Friday, September 09, 2016

The Future Is Actually Easy to Predict

I was going to do a completely different post (I will do it later) but in the course of doing research for it, I came across an excerpt from a Bret Stephens column from 2011.  Remember, this was written in 2011.
"Greece was never going to be bailed out and will, sooner or later, default. The banks holding Greek debt will, sooner or later, be recapitalized. The recapitalization will be borne by German taxpayers, and it will bring them—sooner rather than later—to the outer limit of their forbearance. The Chinese will not ride to the rescue: They know not to throw good money after bad.
And then Italy will go Greek. Europe's crisis will lap on U.S. shores, and America's economic woes will lap on Europe's—a two-way tsunami.
What comes next is the explosion of the European project. Given what European leaders have made of that project over the past 30-odd years, it's not an altogether bad thing. But it will come at a massive cost. The riots of Athens will become those of Milan, Madrid and Marseilles. Parties of the fringe will gain greater sway. Border checkpoints will return. Currencies will be resurrected, then devalued. Countries will choose decay over reform. It's a long, likely parade of horribles."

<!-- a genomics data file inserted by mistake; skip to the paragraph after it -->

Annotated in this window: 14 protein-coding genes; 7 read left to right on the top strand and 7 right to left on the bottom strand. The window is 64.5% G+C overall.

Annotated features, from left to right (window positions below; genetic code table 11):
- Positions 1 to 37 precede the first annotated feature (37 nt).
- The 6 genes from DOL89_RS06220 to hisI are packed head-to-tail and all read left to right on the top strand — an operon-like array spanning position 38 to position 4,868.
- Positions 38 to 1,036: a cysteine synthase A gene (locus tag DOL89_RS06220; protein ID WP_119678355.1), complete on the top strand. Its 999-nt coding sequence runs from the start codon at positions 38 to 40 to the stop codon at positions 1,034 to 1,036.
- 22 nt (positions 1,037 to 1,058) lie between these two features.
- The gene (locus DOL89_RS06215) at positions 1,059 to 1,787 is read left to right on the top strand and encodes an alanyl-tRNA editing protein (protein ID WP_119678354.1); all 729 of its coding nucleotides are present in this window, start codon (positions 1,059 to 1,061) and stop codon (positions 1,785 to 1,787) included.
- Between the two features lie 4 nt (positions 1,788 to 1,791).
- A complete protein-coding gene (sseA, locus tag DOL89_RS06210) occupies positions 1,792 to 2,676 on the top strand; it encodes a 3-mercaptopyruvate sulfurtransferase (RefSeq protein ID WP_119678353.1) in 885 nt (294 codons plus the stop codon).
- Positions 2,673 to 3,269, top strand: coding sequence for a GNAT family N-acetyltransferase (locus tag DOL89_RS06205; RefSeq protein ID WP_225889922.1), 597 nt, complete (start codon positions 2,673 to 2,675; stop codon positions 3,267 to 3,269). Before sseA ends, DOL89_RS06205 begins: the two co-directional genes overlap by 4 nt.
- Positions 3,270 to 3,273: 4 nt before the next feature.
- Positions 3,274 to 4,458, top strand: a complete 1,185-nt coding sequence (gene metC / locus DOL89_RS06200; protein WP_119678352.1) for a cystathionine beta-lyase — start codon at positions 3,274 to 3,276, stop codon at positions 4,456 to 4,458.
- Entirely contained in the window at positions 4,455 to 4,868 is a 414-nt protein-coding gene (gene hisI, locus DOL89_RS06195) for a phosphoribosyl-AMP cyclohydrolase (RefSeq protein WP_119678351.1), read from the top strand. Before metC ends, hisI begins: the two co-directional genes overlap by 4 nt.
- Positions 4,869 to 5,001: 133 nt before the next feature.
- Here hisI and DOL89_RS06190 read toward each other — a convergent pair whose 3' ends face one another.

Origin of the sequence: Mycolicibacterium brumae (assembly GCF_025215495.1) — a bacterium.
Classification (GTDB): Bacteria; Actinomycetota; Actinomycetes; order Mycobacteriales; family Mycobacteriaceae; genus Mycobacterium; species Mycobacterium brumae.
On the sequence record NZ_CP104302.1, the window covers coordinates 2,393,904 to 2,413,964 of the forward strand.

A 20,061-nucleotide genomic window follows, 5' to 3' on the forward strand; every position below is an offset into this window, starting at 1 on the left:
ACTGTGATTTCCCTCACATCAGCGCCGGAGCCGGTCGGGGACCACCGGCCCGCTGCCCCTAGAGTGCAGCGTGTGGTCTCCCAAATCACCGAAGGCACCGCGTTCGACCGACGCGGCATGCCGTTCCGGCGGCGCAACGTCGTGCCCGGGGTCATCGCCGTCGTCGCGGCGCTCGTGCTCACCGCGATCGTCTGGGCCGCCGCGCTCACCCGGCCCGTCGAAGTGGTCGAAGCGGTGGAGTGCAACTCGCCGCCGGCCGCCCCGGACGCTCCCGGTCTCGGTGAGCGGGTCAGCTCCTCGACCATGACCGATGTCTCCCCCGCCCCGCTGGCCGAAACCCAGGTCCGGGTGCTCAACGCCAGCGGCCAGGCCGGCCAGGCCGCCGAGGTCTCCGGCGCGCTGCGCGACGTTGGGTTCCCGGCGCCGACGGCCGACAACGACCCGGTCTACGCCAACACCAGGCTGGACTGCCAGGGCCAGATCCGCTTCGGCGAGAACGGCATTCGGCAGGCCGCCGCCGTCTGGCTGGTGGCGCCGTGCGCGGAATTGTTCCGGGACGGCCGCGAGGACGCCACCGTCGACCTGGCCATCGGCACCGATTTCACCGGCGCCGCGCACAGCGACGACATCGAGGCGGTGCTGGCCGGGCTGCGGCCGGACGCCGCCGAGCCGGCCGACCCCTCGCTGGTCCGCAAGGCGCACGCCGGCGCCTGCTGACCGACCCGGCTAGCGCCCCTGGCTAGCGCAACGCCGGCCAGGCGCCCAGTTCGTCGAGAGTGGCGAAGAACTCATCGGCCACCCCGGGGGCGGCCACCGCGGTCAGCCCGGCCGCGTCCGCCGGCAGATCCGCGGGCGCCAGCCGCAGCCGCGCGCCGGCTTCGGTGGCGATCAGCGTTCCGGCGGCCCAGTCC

Germans at the end of their rope, border fences, fraying of the EU, fringe parties winning elections.  Again, this is from 2011.  Not a bad crystal ball Mr. Stephens.

Here was the original post.


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